The Magazine

Selling Out Moderate Islam

Washington's misbegotten campaign to be loved in the Middle East.

Feb 20, 2006, Vol. 11, No. 22 • By REUEL MARC GERECHT
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THE DANISH CARTOONS of the Prophet Muhammad, like Ayatollah Ruhollah Khomeini's 1989 fatwa against the British author Salman Rushdie and those who helped publish his Satanic Verses, have revealed more disturbing things about the West than they have about Muslims in Europe and the Middle East. With Rushdie, Westerners deplored the Iranian cleric's death warrant but often temporized their condemnation by suggesting that the then hard-left author had been, as the former, redoubtable New York Times correspondent Kennett Love once put it, "mean to Islam." (Few prominent Muslim clerics and intellectuals could bring themselves to make an unqualified condemnation of Khomeini's actions; an enormous number of Muslim clerics, intellectuals, and scholars chose to remain quiet, and in their silence there was surely often both fear and assent.)

With Denmark, the initial response of the Bush administration aligned America more with those Muslims who felt the cartoons impugned their sacred messenger than with the European press that had printed the caricatures. Sean McCormack, the assistant secretary of state for public affairs, declared, "Anti-Muslim images are as unacceptable as anti-Semitic images, as anti-Christian images, or any other religious belief." Former President Clinton echoed this sentiment while visiting the Persian Gulf emirate Qatar: "None of us are totally free of stereotypes about people of different races, different ethnic groups, and different religions. . . . There was this appalling example in northern Europe, in Denmark, . . . these totally outrageous cartoons against Islam." Senator John Kerry, too, took umbrage: "These and other inflammatory images deserve our scorn, just as the violence against embassies and military installations are an unacceptable and intolerable form of protest."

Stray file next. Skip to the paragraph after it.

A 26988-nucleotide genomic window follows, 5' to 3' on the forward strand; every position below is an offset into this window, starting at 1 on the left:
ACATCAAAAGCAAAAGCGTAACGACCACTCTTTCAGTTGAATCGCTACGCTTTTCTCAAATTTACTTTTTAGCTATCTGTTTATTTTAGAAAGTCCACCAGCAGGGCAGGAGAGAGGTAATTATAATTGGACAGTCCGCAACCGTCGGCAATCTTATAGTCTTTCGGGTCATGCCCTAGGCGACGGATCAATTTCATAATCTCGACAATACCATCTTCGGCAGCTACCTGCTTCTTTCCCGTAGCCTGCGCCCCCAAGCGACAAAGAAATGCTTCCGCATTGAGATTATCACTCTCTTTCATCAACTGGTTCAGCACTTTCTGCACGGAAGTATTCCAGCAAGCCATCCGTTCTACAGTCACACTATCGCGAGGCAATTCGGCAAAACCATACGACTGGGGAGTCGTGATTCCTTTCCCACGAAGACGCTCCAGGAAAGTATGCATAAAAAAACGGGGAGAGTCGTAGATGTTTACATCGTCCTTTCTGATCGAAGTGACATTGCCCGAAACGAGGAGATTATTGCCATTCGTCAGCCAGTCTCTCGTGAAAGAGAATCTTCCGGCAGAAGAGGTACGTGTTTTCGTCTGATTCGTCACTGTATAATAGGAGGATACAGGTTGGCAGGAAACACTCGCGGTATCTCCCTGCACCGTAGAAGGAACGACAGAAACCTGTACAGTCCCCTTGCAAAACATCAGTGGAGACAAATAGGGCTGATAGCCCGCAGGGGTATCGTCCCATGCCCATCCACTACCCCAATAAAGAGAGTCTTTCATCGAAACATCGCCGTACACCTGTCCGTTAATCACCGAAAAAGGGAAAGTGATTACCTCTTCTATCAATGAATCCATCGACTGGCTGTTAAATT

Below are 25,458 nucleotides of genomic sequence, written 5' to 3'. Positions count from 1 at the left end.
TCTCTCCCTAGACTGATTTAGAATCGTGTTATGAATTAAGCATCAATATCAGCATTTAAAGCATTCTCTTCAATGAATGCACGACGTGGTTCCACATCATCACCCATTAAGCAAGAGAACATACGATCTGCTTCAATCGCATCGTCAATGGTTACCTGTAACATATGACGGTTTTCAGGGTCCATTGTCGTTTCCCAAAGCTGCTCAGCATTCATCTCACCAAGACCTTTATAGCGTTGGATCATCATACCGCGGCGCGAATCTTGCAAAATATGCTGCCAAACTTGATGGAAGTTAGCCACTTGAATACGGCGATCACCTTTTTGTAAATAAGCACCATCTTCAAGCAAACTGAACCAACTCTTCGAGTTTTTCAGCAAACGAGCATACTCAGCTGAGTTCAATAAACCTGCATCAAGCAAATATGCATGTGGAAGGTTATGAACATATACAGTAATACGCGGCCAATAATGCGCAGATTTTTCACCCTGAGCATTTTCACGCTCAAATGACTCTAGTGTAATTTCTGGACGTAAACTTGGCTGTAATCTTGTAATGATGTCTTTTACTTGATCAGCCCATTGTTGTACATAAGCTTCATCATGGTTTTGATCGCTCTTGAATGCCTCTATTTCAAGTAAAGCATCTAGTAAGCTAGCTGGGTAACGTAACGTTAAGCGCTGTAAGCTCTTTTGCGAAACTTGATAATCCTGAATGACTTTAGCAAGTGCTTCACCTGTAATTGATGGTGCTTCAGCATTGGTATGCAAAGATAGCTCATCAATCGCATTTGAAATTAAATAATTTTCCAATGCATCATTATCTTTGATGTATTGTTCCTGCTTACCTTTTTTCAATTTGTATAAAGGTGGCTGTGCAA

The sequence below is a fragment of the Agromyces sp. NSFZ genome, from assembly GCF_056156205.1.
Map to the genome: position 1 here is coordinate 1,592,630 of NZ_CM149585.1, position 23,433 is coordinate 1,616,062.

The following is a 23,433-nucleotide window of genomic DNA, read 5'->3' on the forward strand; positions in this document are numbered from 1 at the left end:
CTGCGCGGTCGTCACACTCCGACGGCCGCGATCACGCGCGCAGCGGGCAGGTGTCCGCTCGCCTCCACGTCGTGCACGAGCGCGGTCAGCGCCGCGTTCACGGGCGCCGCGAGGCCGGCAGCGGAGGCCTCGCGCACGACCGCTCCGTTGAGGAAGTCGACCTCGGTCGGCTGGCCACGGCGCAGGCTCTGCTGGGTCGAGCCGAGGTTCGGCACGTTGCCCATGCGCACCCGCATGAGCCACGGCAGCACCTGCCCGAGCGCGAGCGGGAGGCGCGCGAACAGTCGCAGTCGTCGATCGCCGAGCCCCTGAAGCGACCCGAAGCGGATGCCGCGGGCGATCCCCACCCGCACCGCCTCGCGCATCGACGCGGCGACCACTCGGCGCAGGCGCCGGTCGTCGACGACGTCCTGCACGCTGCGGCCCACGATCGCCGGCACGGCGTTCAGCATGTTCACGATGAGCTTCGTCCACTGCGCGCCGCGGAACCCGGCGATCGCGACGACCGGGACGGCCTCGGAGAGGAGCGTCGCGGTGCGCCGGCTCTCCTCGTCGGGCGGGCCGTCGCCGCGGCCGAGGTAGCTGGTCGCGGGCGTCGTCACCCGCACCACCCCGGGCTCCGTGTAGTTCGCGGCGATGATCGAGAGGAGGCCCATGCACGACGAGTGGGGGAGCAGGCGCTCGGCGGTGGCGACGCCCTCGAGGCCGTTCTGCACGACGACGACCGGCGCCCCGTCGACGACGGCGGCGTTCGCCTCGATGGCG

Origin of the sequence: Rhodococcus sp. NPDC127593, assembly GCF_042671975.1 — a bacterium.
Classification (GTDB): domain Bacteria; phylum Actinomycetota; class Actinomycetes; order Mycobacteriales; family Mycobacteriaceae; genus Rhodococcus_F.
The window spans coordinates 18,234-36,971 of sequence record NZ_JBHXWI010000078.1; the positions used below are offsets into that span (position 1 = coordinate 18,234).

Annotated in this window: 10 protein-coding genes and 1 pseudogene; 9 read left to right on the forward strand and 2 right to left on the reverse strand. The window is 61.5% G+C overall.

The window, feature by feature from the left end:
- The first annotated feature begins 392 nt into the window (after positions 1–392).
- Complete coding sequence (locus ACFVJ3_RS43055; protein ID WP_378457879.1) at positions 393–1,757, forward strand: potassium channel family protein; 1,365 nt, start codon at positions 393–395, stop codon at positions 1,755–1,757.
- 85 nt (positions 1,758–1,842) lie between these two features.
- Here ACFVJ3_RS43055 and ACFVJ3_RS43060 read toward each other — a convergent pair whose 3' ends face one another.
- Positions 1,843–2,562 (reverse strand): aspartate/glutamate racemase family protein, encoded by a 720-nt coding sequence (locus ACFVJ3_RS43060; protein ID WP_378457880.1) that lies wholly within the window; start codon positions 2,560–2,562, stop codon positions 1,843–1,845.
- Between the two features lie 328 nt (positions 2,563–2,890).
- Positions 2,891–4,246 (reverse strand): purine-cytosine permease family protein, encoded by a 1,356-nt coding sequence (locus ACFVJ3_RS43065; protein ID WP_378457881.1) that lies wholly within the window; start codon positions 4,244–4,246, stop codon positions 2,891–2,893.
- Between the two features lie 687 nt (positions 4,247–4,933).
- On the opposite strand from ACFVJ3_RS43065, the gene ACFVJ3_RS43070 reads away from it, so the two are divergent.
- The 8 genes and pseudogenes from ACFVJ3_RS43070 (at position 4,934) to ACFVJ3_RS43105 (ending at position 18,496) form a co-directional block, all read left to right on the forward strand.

Former Democratic congressman Tim Roemer, a member of the 9/11 Commission, which was deeply worried about the woeful image of the United States in the Muslim world, articulated what many Democrats and Republicans were surely thinking but not saying: "We have done precious little to effectively communicate to the hearts and minds and win that long-term war. . . . This seems to be an opportunity to condemn the cartoons and communicate directly with the Muslim people on a host of issues." And across the Atlantic, French President Jacques Chirac, who still hasn't recovered from Muslim French youth rioting last fall, gave the most "sensitive" European response: "Anything liable to offend the beliefs of others, particularly religious beliefs, must be avoided."

Beyond the question of whether any of these men really means what he says--it's not hard to imagine Clinton, Kerry, the Anglophone Chirac, or McCormack enjoying Monty Python's relentlessly mocking, anti-Christian romps Life of Brian and The Meaning of Life--they all echo a common view about Muslim sentiments and Western policy since 9/11, and especially since the Anglo-American invasion of Iraq. To wit: We need to encourage interfaith dialogue, we need to show that the West, particularly America, is not opposed to Islam, and we need to solve, or at least play down, points of friction between the West and the Islamic world. (Until the victory of Hamas in the Palestinian elections, this view inevitably underscored progress on the Israeli-Palestinian conflict as indispensable to better relations.)

ANTI-AMERICANISM is the great bugaboo for these folks, and the more wonkish among them often have at their finger-tips polling data showing what a sorry state the United States is in among Muslims worldwide. A good, highly polemical example of this mindset is The Next Attack by Daniel Benjamin and Steve Simon, former counterterrorist officials in the Clinton administration. In their book, Benjamin and Simon zealously use polls, and the opinions of unnamed American and European intelligence officials, to argue that the Bush administration is losing the war against Islamic holy warriors.

However well intended, this empathetic view is seriously wrong-headed. It camouflages what is really at stake in Denmark and the rest of Europe with these cartoons. This type of hearts-and-minds strategy will inevitably backfire, compromising the very Muslims that this administration and liberal Democrats would most like to see advance in the Middle East, Europe, and the United States.